The company launched a prototype in 2018 and is now finishing work on its first commercial satellite for launch on a SpaceX rocket in the fourth quarter.
The satellite will be positioned above Alaska, where Astranis' first customer—telecommunications provider Pacific Dataport—will use it to triple the data speeds available to people across the state, with service beginning in first quarter 2022.
"Putting down a focused beam of internet, right on a smaller or medium-sized country area, is just not something that has ever existed before," Gedmark said.
Astranis has about 120 employees. In addition to production, Gedmark says the capital will help Astranis hire "very substantially."
"We have seen just overwhelming demand. ... We have projects in work in countries all over the globe to bring to bear dedicated satellites for specific customers," he said.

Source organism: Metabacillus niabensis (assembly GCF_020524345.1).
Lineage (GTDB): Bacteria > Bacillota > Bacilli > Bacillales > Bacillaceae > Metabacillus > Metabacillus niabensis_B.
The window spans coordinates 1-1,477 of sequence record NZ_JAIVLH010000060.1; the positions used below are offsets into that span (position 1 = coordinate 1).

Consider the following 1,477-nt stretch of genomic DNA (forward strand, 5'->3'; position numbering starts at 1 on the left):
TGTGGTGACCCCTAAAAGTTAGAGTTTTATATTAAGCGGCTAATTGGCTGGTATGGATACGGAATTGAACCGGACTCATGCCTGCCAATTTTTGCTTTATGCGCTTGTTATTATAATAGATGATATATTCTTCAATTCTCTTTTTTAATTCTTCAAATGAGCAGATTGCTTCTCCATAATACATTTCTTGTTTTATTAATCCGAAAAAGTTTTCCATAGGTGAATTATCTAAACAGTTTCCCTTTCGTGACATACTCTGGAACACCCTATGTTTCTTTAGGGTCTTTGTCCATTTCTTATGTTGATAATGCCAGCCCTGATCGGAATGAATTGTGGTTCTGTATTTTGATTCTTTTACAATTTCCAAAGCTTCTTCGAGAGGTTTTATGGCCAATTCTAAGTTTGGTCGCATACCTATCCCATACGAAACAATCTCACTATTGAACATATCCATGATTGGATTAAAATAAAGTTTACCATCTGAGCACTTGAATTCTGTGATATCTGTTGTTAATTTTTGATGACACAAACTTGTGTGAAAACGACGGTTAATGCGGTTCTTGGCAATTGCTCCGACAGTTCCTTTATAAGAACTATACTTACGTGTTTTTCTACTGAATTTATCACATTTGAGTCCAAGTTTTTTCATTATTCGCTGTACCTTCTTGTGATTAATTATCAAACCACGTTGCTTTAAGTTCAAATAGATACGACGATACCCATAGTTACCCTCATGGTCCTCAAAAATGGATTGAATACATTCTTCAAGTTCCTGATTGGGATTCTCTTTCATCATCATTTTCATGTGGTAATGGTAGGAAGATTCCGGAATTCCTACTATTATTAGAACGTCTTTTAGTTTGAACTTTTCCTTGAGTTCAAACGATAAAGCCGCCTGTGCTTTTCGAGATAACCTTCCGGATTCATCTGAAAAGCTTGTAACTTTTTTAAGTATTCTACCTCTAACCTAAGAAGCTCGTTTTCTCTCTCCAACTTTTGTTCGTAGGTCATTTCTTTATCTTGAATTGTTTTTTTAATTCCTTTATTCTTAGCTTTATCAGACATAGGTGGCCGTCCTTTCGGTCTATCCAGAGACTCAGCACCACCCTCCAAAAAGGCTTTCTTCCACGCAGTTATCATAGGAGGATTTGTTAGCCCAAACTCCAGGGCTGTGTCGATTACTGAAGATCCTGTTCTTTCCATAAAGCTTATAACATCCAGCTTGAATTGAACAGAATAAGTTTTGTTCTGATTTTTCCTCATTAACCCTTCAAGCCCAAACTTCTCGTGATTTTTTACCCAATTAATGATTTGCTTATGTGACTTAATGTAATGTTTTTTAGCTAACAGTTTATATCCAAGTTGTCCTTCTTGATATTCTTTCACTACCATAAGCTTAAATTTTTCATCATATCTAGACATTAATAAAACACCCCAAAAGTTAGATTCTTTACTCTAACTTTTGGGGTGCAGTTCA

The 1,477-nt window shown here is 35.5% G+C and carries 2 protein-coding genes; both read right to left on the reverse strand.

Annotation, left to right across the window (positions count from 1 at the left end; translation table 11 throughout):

The company's technical advisory board, chaired by former NASA administrator Dan Goldin, has also given Astranis "many lifetimes of experience to draw upon" and focus on "what types of technologies really move the needle," Gedmark said.
Astranis' satellites, at 350 kilograms, are about the size of a dishwasher. Satellites in geosynchronous orbit are about 22,000 miles away from the planet's surface—a position which allows the spacecraft to stay above a fixed location, matching the Earth's rotation.
Gedmark said that traditional geosynchronous satellites are about 20 times larger, cost hundreds of millions of dollars each, and "often take four or five years to build."
Astranis "had to solve an array of challenges to pack this much punch in a small package," he said—with surviving the harsh radiation environment of that distant orbit as its biggest hurdle.